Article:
Social Emotions: Competition

We live in relative wealth

We live in the wealthiest country in the world, at the wealthiest time in history. The average middle-class person in the US today probably has a cell phone; a car; a TV with hundreds of channels; and a job that doesn’t require much physical exertion, leaving plenty of energy for hobbies, reading, sports, or whatever she wants to do. You’re going to get to enjoy a standard of living in your life that, throughout most of human history, has never been available even to royalty or the super-rich. Still, many middle-class and even upper-middle-class people feel unhappy. Two of the main reasons psychologists and economists give for this strange condition are adaptation and social comparison.

FAST FACT

US residents are sixth in average purchasing power, surpassed only by Qatar, Luxembourg, Singapore, Norway, Brunei, and the United Arab Emirates.

 

Adaptation and Social Comparison

We discussed adaptation earlier, when we talked about “habituation.” That’s when the initial excitement of something wears off, no matter how great it seemed at first. Adaption in this context is similar; it means that no matter how fortunate you are to be able to enjoy a high standard of living, eventually you’ll just get used to the good life, take it for granted, and maybe even become disappointed because you don’t have more.

“Social comparison,” on the other hand, is the idea that we don’t see our lives in absolute terms but rather relative to the lives of our friends. Social comparison is dangerous because it can lead to unhappiness, but perhaps more worrisome is that you might be tempted to spend emotionally in an attempt to keep up with others or just to show your friends you have money.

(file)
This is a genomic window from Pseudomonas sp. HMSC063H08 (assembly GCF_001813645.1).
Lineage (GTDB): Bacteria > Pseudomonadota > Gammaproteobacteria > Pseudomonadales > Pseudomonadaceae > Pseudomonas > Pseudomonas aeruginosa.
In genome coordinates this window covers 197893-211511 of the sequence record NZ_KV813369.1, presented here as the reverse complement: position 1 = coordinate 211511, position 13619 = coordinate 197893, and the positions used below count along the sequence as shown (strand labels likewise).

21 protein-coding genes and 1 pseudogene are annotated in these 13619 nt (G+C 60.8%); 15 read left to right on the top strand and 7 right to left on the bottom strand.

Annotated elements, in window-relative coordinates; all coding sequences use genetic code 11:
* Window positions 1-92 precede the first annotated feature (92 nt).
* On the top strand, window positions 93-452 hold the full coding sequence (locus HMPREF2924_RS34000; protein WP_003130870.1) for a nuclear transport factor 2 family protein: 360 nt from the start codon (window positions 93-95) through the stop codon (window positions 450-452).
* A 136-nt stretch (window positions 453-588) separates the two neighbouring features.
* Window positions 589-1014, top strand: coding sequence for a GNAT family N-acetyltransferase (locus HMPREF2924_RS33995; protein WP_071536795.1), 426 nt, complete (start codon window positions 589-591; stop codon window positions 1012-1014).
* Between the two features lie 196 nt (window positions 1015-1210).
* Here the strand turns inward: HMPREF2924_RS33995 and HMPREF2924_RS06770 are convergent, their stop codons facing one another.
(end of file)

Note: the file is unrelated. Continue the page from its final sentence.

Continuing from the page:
If you win this spending game, you’ll lose the financial war.

POP QUIZ

Spending to keep up is an example of what?

Spending to keep up is an example of competing with your money.

Don’t spend to keep up

When you spend money to keep up with friends or peers, you aren’t really able to enjoy the things you’re spending your money on. That’s because you aren’t buying these things because you truly want them. You’re getting them to show your social circle that you can afford whatever they have.

Chances are, if you’re spending to keep up with your friends, that pressure is all in your head. If you have true friends, and we assume you do, they know not everyone has the same amount of money. The last thing a real friend wants is for you to go broke trying to impress them.

On the other hand, if your friends would actually think less of you because you didn’t have as much money as they have, then maybe you deserve better people in your life anyway.

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